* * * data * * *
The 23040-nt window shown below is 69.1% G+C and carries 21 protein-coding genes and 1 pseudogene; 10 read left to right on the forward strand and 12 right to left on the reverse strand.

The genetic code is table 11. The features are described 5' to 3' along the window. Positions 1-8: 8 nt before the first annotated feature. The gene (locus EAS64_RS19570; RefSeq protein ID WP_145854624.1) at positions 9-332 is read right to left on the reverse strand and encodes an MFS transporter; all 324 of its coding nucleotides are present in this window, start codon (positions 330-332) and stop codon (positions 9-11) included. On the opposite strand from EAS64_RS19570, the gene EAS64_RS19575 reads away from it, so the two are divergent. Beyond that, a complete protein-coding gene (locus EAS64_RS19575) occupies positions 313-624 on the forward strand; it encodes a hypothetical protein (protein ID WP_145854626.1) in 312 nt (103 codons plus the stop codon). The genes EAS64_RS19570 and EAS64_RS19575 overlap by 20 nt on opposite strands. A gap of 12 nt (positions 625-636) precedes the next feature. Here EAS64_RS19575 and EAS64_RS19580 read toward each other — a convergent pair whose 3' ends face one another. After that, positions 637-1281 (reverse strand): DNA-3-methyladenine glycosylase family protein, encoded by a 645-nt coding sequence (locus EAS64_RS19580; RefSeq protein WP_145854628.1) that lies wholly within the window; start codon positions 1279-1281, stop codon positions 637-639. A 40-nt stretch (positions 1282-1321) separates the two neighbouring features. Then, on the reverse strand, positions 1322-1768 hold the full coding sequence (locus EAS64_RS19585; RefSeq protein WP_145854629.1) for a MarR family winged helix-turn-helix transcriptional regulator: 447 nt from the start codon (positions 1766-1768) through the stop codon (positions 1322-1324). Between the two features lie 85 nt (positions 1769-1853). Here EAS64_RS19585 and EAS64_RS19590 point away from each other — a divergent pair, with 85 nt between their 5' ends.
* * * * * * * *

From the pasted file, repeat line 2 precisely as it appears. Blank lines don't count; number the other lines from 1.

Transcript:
The genetic code is table 11. The features are described 5' to 3' along the window. Positions 1-8: 8 nt before the first annotated feature. The gene (locus EAS64_RS19570; RefSeq protein ID WP_145854624.1) at positions 9-332 is read right to left on the reverse strand and encodes an MFS transporter; all 324 of its coding nucleotides are present in this window, start codon (positions 330-332) and stop codon (positions 9-11) included. On the opposite strand from EAS64_RS19570, the gene EAS64_RS19575 reads away from it, so the two are divergent. Beyond that, a complete protein-coding gene (locus EAS64_RS19575) occupies positions 313-624 on the forward strand; it encodes a hypothetical protein (protein ID WP_145854626.1) in 312 nt (103 codons plus the stop codon). The genes EAS64_RS19570 and EAS64_RS19575 overlap by 20 nt on opposite strands. A gap of 12 nt (positions 625-636) precedes the next feature. Here EAS64_RS19575 and EAS64_RS19580 read toward each other — a convergent pair whose 3' ends face one another. After that, positions 637-1281 (reverse strand): DNA-3-methyladenine glycosylase family protein, encoded by a 645-nt coding sequence (locus EAS64_RS19580; RefSeq protein WP_145854628.1) that lies wholly within the window; start codon positions 1279-1281, stop codon positions 637-639. A 40-nt stretch (positions 1282-1321) separates the two neighbouring features. Then, on the reverse strand, positions 1322-1768 hold the full coding sequence (locus EAS64_RS19585; RefSeq protein WP_145854629.1) for a MarR family winged helix-turn-helix transcriptional regulator: 447 nt from the start codon (positions 1766-1768) through the stop codon (positions 1322-1324). Between the two features lie 85 nt (positions 1769-1853). Here EAS64_RS19585 and EAS64_RS19590 point away from each other — a divergent pair, with 85 nt between their 5' ends.